As I mentioned earlier, my friend and I are doing a picture-a-day challenge this October. We were inspired by an older TED talk by Matt Cutts titled appropriately, "Try Something New For 30 Days." You do something, or take something away, for 30 days- like write a novel, stop eatting sugar, etc. If you've always wanted to learn to sew, well choose to sew every day for the next 30 days.
Along the same vein, I recently read an article on Life Hacker titled, "How Seinfeld’s Productivity Secret Fixed My Procrastination Problem." it suggests you spend some amount of time doing a desired activity every day. Instead of putting off cleaning your house, decide to spend 15 minutes each day cleaning something and before you know it, you're house will be clean and more importantly- it will stay that way.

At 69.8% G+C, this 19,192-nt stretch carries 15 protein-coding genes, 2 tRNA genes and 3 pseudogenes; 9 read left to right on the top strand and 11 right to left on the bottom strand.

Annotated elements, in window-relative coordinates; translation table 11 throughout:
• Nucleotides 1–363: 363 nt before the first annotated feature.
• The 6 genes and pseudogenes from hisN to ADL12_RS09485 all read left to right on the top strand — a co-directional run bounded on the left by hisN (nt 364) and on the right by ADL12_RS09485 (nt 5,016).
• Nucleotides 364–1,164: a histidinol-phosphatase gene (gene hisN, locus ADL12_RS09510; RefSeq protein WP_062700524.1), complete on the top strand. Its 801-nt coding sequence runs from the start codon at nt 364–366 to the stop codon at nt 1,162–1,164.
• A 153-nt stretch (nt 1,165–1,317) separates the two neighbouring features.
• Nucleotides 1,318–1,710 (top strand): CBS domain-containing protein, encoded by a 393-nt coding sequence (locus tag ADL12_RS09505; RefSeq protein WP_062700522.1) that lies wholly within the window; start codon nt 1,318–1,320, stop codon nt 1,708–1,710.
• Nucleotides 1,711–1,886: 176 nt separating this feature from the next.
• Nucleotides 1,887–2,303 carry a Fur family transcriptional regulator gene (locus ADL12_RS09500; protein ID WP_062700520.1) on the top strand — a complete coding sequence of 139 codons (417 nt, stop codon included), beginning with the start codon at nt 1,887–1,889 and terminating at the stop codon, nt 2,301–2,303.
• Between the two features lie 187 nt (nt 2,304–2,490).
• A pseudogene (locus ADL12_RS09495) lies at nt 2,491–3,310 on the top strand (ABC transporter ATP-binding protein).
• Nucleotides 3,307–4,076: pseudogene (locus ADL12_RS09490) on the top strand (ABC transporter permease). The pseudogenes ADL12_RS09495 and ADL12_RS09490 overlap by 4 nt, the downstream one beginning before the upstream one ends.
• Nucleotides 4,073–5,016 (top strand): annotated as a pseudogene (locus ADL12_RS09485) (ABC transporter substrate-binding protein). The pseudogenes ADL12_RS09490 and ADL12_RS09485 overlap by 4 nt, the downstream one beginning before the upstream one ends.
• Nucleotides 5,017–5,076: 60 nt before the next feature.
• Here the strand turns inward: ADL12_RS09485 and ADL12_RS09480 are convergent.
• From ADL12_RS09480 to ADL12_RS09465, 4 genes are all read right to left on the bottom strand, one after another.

What both the video and the article have in common is that you're taking a big problem/desire/goal and breaking it down into a bunch of little problems/tasks. Micromanagement.
You've always wanted to learn French. Well if you're like me, you'll buy a big textbook on Amazon and be really excited for a week, spending an hour or two each day studying it. And then, never pick it up again. I've taken on too much and I burn out. But how about learning a word a day instead?
As I mentioned before, I've been hoping to create more content instead of consume it. Well doing a big art project every day is hardly sustainable. But a photo-a-day? Whether I take the time to go to a forrest preserve with my handy-dandy DSLR like I did today or I stay at home and take an iPhone pic with my dog- well that sounds reasonable. I can do it and I will do it and when it's all over, I'm going to be a bit closer to my goal of creating more content.
Furthermore, as Matt Cutts mentions in his mini-lecture, instead of time passing by in a blur, these little projects give you an anchor, a goal that keeps you grounded. I will know exactly where I was and how I felt when I look at the picture above. Perhaps that is the greatest reward of all.